Waukegan task force seeks to improve or demolish dilapidated structures: ‘If it’s cleared, developers will come’

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A Christmas Day fire that destroyed a long-abandoned, already partially demolished downtown Waukegan building accentuated the need and potential for the city’s task force which monitors abandoned and dilapidated structures. It took firefighters six hours to extinguish the blaze because it was necessary to call a demolition crew to further tear down walls to protect the firefighters’ safety. Fire Marshall Steven Lenzi was just grateful no one was trapped inside. “We have to treat every building like it’s occupied,” he said. “We had to go through there and search for homeless people. It was Christmas morning, and I’m sure glad there weren’t any homeless people trapped inside.”

The task force — consisting of Mayor Sam Cunningham, along with representatives of the building, police and fire departments — began more than three years ago. It monitors commercial and residential properties posing a danger to the community to see they are restored or torn down. At a Dec. 21 City Council meeting, five homes — four in the First Ward — were approved for demolition. Michael Purtell, the city’s building commissioner and part of the task force, said getting demolition bids for several properties at a time is cost-effective.
[Most read] Days after she was sworn in, Illinois U.S. Rep. Mary Miller facing criticism for invoking Adolf Hitler during speech in Washington Purtell said money for the effort comes from a state grant and an allocated city fund. Cunningham said he got the idea for the task force as the First Ward alderman before becoming mayor. The ward starts at the city’s southern boundary and ends at Water Street downtown. He sees it as a way to reduce crime, improve neighborhoods and enhance downtown redevelopment.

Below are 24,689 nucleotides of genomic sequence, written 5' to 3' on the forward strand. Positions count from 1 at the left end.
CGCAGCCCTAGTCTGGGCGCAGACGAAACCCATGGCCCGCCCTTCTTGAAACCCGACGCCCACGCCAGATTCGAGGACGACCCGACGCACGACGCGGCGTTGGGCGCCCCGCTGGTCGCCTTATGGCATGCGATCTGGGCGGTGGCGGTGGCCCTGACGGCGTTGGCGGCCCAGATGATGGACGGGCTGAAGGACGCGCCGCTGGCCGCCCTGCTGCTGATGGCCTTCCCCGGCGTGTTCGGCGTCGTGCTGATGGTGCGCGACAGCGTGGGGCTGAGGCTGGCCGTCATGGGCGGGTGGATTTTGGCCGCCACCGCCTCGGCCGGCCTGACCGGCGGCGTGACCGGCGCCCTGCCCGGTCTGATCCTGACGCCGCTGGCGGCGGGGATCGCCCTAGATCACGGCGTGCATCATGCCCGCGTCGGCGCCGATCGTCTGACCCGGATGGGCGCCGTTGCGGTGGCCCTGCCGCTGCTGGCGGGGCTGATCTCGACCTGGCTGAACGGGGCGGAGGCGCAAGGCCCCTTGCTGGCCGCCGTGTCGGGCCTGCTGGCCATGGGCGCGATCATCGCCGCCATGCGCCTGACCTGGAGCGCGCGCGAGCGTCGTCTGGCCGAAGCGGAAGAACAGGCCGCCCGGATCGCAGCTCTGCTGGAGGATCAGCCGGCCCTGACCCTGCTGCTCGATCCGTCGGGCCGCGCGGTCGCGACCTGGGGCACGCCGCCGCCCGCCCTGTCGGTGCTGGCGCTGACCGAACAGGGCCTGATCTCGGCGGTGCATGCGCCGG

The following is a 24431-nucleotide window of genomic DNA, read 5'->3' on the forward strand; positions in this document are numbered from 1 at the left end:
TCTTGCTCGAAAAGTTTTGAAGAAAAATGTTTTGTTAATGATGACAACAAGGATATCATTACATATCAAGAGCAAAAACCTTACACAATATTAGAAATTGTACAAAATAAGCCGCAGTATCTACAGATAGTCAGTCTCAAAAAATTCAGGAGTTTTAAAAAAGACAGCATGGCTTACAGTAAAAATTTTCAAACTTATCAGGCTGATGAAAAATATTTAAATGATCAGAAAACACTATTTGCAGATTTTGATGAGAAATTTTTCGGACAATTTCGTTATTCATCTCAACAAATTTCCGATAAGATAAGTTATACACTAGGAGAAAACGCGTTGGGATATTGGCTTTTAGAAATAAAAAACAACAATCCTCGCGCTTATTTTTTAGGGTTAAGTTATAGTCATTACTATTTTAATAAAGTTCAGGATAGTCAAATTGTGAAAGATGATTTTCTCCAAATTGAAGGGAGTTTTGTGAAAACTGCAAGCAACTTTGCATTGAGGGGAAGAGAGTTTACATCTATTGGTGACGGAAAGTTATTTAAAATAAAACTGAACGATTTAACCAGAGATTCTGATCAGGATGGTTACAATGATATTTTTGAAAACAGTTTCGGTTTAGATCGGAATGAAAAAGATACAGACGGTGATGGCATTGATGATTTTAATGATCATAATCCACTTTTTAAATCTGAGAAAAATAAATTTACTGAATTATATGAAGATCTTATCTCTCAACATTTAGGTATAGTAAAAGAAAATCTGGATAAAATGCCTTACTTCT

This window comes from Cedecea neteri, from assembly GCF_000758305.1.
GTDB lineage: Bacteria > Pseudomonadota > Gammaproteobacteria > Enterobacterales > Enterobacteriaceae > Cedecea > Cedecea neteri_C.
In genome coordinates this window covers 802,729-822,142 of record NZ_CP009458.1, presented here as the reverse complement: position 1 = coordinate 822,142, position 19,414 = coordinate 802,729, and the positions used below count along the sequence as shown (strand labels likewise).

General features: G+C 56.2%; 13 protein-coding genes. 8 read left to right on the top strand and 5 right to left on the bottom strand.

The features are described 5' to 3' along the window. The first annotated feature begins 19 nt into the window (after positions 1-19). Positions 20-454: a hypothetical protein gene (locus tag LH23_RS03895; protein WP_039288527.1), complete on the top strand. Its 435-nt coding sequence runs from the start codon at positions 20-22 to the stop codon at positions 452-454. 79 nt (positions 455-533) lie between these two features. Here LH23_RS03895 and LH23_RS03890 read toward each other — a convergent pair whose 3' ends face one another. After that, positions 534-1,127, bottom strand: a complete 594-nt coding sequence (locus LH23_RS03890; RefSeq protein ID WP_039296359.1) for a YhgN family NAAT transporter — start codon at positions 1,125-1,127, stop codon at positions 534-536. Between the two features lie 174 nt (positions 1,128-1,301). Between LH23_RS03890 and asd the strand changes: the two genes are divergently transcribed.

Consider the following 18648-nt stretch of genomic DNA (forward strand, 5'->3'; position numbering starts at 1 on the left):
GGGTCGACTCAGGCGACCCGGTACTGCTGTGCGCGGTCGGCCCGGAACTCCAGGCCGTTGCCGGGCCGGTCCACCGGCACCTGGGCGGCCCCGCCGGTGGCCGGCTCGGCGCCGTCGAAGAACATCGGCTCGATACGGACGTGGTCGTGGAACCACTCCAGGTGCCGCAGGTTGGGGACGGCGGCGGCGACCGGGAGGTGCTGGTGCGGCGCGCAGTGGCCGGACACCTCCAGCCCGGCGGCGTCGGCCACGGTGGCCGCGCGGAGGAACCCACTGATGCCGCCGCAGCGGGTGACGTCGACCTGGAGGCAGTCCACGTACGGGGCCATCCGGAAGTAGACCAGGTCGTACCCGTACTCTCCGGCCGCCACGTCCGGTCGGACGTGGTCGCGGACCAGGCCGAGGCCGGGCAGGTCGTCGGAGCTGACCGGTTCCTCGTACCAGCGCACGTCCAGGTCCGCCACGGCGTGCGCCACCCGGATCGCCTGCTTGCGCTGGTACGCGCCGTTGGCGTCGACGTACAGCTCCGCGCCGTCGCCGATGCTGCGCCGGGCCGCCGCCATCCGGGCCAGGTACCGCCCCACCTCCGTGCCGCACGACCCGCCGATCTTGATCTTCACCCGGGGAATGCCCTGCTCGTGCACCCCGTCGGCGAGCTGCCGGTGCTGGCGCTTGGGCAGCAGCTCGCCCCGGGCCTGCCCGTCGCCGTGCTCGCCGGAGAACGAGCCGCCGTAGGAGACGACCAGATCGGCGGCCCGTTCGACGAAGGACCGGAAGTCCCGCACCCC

Half the police calls in the ward at the time were for the five or six homes on Jensen Court, Cunningham said. They were old buildings owned by investors or older residents no longer able to maintain them. King Park was adjacent to the properties. “I called the (Waukegan) Park District boys and asked them if they wanted to expand the park,” Cunningham said. “They did. The (Waukegan) Fire Department did a slow burn. A lot of departments were involved and learned from this.”

Shortly after Cunningham became mayor in 2017, he formed the task force. As downtrodden properties disappear, he said other residents begin to take better care of their homes and then even more do.
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The building under demolition, which burned Dec. 25 at 18 South Genesee St., once housed a fruit market. Lenzi said it is just south of the empty Waukegan Building at 4 South Genesee, which was vacant when he joined the department nearly three decades ago. With a number of longtime unoccupied buildings in downtown Waukegan like the two Lenzi described, Cunningham said turning them into vacant lots makes them more attractive to developers.

“If it’s cleared, developers will come,” Cunningham said. “No one wants to pay the demolition costs. We definitely have a need for senior housing. These properties could be good for senior housing, or a mixed-use development.” Purtell said the process of dealing with decaying structures starts when a code compliance officer sees a property which is not properly maintained, might be dangerous to the neighbors and could become a nuisance.

Once a property is declared a nuisance, which takes time, the process includes working with the owner to remedy the problems. Purtell said the city can move to demolish it. He works closely with the city attorney to make sure all rights are respected.

Police Sgt. Craig Neal, who is part of the department’s community policing effort and a task force member, said abandoned homes or commercial properties pose a danger to young people and can be a haven for gang members.
“Gang members will hide there, and do the crimes they are known to commit,” he said. “Kids may play there, and the places are hazardous. If you take it away, they can play somewhere else that’s safe.”

Neal said from the street, looks can be confusing. A home looks very nice from the street, but once in the backyard it is a different story. “There’s a huge open space” Neal said. “Kids see it, and they walk in. It’s not a safe place to play.”

Cunningham said removing blighted real estate motivates residents to take better care of their homes, fostering pride of ownership. He hopes the demolition program will lead to nicer and safer neighborhoods. “When your neighbor cuts the grass, you will cut the grass,” he said. “When you invest in your residence, your neighbors will invest in their homes.”

By Steve Sadin
Lake County News-Sun |

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